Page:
INAUGURATION


INSIDE THE INAUGURATION


Published in the Casper Journal January12, 2011

 
I can think of a lot of words to describe the Wyoming State Inauguration last week:  interesting, invigorating, inspiring, informational; but the word that describes the inaugural events best is intimate.
I often forget this is “small-town” Wyoming.  So, when I received a personal phone call from one of the newly-elected officials, inviting me to the inauguration, I was a bit surprised.  We’ve lived in several other states longer than the two years we’ve been in Wyoming, but have never had a personal invite to any statewide special events.
On Inauguration Day, we woke up early and made the two hour trip to Cheyenne.  Having been to Cheyenne only a few times before, I remembered again what a beautiful drive it is.  Arriving at the Cheyenne Civic Center, we parked next to a huge trailer labeled, “Homeland Security.” 
“We’d better leave everything in the car, to avoid a long security check,” my husband suggested.  “Good idea,” I agreed.  Coming from Las Vegas, we were sure that any huge event would involve heavy security, metal detectors, perhaps even being frisked.  With just a small notebook and pen in my pocket (we even left our cell phones and overcoats in the car), we followed the hurrying crowd to the building.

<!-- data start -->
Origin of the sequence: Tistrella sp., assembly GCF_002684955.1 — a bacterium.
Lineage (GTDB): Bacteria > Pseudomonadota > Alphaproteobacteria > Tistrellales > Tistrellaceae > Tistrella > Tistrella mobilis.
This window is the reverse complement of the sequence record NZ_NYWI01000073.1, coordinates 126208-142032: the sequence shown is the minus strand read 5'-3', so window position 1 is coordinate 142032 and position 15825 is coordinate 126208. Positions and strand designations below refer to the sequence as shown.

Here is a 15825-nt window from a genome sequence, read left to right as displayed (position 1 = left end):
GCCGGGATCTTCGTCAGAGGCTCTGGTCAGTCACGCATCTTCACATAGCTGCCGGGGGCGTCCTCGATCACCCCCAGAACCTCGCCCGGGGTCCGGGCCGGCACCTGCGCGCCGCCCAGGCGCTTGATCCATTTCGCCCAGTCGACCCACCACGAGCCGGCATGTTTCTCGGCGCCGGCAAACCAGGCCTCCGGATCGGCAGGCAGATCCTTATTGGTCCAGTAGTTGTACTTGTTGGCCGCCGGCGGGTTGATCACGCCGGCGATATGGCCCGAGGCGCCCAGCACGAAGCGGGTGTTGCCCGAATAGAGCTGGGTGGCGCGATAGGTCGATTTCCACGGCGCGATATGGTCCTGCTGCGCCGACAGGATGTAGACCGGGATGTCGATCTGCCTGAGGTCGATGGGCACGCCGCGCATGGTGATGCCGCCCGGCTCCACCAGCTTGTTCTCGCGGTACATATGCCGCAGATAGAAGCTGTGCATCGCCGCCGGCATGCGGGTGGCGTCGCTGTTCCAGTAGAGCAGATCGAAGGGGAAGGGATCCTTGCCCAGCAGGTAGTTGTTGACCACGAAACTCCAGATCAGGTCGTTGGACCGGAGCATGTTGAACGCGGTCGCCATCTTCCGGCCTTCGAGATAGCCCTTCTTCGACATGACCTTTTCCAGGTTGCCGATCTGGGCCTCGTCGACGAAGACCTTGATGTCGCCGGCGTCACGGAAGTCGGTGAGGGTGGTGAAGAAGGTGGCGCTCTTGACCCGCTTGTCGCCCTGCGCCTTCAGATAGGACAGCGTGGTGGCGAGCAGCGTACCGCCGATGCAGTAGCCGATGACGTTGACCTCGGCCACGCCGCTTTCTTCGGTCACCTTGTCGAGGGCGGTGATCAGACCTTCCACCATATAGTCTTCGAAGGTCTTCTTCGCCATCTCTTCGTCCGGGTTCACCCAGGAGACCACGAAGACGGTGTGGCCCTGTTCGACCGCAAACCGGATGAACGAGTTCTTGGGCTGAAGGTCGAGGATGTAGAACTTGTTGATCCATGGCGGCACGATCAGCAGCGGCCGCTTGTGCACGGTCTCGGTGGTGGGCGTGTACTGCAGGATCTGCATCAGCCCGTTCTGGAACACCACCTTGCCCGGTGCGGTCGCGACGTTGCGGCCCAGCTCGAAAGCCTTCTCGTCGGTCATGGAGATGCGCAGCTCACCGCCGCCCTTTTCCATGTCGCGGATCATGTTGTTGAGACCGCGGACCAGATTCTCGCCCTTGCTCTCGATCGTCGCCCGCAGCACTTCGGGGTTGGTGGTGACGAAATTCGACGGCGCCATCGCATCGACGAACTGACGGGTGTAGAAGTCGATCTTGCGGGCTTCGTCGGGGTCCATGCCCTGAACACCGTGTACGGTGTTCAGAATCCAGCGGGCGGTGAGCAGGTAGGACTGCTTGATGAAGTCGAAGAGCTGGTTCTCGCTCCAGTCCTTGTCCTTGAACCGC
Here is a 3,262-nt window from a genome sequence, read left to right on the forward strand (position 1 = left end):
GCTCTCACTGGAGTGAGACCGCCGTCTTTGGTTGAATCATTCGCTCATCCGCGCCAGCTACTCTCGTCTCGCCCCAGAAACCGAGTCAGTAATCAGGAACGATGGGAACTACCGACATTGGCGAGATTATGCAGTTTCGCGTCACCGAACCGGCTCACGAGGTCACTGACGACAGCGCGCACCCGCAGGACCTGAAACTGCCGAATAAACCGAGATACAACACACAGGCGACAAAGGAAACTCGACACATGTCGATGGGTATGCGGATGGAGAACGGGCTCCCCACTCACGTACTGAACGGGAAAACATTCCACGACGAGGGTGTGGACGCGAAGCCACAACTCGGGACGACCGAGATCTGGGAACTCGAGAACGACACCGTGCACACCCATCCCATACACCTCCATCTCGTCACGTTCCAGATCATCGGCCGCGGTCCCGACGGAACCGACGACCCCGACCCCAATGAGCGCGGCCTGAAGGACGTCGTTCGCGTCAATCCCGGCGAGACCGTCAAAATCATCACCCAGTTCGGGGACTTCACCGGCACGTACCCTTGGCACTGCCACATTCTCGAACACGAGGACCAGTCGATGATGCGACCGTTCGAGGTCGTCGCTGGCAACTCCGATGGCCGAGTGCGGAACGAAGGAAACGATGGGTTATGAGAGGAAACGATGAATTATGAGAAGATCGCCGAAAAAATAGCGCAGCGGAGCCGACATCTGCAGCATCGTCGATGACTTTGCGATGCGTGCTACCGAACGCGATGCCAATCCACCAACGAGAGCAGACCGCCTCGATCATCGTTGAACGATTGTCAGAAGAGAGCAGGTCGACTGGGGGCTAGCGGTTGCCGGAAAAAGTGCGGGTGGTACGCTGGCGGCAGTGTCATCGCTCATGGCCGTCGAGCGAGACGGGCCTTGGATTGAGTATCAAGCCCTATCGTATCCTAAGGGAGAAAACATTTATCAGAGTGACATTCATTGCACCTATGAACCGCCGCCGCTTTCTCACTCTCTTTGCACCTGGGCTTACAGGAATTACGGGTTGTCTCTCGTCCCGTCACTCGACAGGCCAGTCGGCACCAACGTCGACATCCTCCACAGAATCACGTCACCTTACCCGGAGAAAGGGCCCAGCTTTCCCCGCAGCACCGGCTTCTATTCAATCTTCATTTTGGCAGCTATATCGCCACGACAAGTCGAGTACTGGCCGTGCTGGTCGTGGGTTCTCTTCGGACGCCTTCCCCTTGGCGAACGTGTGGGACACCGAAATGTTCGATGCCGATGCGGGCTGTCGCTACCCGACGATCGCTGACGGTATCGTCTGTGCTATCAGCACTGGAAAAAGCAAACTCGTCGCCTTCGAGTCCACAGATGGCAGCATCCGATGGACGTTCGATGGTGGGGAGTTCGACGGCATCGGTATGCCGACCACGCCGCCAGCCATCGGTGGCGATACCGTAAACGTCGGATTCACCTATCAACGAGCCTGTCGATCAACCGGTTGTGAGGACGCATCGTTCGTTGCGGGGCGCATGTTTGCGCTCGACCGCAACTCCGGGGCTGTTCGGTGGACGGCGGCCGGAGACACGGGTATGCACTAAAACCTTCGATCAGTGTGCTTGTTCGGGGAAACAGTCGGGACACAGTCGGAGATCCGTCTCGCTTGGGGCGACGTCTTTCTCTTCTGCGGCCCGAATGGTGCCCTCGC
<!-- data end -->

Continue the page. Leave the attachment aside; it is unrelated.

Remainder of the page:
As we walked inside, we were greeted not by a stern security guard, but by a friendly usher.  “That was easy,” I breathed.  The security was there, but in a protective, comfortable manner. 
We immediately saw one, two, three… several people we knew!  Everyone was checking in overcoats at the desk, and carrying large purses, cameras, cell phones, etc. 
“It’s not as tightly secured as we anticipated,” murmured my husband.  Entering the large auditorium, we were surprised to find that seating was open, and immediately found seats toward the front with a good view of the stage. 
Looking around us, we saw some people dressed to the hilt, while others wore jeans and cowboy boots.  “Welcome to Wyoming,” whispered my husband.  Everyone was talking, laughing and meeting up with old friends.  The atmosphere felt comfortable.  Casual, but electric. 
The program started, the audience hushed, and the candidates entered, escorted by spouses or a parent.  The color guard presented the flag and the audience rose.  A great swelling seemed to leap from the crowd as we listened to The Star Spangled Banner.  It was incredible.  “The land of the free and the home of the brave,” rang truer than ever as I glanced around at the free, proud, comfortable, down-home audience.  No pretense here.  No fa├žade or fake patriotism.  Just regular people:  ranchers, teachers, cowboys—honoring their next governor.
A dignified Reverend prayed for the new officials to have “sound judgment,” and included a blessing on “all of us, not to forget You.”  Amen.